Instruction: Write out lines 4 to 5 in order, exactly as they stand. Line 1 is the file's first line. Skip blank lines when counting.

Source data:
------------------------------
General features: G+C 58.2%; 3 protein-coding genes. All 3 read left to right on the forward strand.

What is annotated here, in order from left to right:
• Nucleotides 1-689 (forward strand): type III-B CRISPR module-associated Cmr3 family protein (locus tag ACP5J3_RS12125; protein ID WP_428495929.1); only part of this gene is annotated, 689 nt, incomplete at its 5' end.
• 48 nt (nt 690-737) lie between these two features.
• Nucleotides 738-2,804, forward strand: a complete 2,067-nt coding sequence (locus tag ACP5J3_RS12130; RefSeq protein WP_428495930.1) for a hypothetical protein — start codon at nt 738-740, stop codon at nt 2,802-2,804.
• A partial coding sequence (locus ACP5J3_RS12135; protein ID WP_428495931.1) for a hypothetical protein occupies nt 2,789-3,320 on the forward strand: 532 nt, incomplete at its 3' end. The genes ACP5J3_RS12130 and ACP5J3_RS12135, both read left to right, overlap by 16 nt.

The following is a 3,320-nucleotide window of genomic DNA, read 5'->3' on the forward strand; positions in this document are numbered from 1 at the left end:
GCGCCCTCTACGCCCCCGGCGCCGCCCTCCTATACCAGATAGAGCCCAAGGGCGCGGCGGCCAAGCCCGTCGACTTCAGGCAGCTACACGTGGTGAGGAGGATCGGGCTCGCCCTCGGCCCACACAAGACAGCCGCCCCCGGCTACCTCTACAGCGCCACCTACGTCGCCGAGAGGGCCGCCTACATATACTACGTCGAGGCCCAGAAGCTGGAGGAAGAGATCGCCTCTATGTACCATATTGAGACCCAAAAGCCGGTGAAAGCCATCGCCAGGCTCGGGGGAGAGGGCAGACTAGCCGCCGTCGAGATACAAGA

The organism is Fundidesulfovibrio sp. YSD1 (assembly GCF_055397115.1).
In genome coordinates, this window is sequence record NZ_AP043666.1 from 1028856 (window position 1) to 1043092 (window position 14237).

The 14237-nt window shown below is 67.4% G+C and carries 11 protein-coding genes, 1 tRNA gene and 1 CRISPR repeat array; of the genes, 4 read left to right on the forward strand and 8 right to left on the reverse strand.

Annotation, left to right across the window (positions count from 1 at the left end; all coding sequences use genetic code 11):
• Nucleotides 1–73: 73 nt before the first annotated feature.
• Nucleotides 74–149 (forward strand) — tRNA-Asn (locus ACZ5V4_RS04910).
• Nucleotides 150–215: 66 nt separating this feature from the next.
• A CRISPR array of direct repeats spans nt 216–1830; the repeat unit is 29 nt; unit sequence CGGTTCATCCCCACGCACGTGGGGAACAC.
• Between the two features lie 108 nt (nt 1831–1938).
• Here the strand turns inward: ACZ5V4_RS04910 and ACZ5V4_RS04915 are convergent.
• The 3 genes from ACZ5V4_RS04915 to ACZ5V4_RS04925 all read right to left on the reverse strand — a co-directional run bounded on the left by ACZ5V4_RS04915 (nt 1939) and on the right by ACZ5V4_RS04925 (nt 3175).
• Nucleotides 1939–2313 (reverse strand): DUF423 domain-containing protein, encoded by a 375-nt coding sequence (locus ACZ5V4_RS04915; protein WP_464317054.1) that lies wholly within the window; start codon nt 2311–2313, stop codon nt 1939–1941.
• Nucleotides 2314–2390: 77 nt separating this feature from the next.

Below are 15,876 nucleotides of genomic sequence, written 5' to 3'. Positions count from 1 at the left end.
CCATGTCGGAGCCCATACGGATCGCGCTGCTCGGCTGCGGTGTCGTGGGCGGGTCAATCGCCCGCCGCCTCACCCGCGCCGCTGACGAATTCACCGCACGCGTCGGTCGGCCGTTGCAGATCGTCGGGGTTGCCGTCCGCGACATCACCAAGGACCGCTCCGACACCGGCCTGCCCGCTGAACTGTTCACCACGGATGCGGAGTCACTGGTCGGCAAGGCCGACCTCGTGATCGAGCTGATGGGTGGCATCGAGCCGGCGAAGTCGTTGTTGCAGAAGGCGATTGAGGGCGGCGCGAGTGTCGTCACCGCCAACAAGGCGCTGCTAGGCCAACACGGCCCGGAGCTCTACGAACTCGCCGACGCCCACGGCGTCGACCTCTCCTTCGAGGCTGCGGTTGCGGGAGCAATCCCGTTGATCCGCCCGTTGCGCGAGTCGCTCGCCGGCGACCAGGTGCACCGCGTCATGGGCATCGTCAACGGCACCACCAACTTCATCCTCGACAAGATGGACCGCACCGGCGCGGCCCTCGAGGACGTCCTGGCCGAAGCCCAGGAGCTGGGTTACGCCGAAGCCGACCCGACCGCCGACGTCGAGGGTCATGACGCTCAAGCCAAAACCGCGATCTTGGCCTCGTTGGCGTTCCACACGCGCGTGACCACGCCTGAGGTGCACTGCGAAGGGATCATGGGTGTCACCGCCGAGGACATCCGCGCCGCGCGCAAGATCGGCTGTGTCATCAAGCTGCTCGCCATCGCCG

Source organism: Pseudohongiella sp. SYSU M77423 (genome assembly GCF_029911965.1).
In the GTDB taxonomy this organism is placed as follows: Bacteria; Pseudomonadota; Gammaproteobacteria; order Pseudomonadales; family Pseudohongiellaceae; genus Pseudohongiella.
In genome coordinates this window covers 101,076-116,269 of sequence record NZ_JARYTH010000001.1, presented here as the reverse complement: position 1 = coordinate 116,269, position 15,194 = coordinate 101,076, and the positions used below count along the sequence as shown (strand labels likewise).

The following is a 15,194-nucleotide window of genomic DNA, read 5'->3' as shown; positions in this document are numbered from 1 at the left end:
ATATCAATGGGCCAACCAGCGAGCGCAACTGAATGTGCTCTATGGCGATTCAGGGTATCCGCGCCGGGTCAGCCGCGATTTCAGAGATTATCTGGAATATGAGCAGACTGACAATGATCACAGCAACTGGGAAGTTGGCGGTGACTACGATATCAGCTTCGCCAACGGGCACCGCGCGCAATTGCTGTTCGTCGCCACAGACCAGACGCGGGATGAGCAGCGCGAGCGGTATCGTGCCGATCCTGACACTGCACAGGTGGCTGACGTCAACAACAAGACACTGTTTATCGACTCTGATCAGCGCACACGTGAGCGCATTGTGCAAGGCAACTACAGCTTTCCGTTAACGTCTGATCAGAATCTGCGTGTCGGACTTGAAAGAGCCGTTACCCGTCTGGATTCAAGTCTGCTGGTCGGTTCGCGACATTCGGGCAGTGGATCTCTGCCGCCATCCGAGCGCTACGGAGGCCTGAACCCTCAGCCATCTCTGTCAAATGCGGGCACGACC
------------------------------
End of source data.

• 48 nt (nt 690-737) lie between these two features.
• Nucleotides 738-2,804, forward strand: a complete 2,067-nt coding sequence (locus tag ACP5J3_RS12130; RefSeq protein WP_428495930.1) for a hypothetical protein — start codon at nt 738-740, stop codon at nt 2,802-2,804.